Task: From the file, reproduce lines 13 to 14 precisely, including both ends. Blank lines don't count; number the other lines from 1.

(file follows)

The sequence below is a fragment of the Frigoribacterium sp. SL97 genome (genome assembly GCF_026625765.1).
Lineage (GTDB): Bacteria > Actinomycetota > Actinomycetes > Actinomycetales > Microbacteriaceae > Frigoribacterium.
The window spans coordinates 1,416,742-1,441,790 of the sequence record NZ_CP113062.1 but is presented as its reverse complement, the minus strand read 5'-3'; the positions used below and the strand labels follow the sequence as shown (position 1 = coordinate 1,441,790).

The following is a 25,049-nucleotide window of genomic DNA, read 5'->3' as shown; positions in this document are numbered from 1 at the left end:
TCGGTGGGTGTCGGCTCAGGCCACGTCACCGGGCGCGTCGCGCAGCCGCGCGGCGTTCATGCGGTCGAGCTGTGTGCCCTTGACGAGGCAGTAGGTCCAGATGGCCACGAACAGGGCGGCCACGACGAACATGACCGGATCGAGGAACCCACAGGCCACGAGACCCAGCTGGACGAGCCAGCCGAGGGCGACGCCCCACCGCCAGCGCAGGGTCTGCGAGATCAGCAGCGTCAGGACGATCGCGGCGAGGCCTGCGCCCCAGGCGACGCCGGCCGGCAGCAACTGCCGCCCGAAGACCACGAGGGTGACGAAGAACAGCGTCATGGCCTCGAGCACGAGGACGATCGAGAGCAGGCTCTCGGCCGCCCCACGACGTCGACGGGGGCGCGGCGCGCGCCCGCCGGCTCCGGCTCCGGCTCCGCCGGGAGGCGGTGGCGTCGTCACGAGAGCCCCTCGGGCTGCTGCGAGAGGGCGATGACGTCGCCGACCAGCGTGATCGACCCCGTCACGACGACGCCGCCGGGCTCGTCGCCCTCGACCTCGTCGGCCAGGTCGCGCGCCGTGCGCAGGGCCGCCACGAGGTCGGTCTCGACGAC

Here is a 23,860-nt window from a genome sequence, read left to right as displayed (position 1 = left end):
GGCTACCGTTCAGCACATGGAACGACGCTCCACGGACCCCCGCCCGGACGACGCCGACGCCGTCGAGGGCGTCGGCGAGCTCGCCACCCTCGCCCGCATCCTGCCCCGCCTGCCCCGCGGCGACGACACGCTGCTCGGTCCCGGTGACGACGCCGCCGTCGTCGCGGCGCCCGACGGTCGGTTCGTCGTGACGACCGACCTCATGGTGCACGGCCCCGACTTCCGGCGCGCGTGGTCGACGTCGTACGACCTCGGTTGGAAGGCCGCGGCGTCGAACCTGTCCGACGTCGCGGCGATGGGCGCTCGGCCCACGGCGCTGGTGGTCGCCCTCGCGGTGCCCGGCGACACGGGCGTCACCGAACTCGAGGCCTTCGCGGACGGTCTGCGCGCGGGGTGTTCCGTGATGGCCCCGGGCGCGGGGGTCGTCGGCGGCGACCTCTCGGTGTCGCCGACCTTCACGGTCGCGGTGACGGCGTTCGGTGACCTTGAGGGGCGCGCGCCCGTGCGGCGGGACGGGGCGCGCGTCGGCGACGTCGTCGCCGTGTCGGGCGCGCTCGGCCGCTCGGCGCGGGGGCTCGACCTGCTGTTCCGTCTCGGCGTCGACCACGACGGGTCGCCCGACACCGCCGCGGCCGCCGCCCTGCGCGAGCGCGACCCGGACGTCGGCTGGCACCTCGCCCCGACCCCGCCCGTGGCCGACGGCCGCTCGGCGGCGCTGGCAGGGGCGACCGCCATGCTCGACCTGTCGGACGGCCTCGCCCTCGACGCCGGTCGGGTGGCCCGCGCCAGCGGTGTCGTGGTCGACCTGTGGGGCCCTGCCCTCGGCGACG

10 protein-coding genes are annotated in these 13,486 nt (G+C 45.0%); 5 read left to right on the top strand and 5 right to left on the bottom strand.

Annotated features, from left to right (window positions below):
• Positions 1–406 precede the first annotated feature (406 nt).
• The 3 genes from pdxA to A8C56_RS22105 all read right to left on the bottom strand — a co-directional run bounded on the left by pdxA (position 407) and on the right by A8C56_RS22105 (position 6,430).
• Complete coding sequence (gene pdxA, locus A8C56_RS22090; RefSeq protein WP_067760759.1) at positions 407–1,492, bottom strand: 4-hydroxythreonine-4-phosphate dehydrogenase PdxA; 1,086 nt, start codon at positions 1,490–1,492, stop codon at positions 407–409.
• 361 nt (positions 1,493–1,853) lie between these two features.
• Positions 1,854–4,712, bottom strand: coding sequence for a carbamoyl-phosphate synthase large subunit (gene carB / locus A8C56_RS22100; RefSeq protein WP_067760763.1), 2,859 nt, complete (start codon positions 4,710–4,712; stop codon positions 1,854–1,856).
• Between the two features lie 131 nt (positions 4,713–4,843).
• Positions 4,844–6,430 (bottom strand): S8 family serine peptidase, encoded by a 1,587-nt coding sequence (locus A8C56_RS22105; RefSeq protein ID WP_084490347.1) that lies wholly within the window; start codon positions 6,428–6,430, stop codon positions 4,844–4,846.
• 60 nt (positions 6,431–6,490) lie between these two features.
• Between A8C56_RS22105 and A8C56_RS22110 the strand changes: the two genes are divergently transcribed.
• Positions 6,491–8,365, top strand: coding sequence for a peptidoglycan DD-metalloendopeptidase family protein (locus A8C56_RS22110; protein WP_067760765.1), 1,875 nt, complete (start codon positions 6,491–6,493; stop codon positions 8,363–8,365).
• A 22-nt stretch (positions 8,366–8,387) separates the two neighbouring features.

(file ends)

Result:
• 361 nt (positions 1,493–1,853) lie between these two features.
• Positions 1,854–4,712, bottom strand: coding sequence for a carbamoyl-phosphate synthase large subunit (gene carB / locus A8C56_RS22100; RefSeq protein WP_067760763.1), 2,859 nt, complete (start codon positions 4,710–4,712; stop codon positions 1,854–1,856).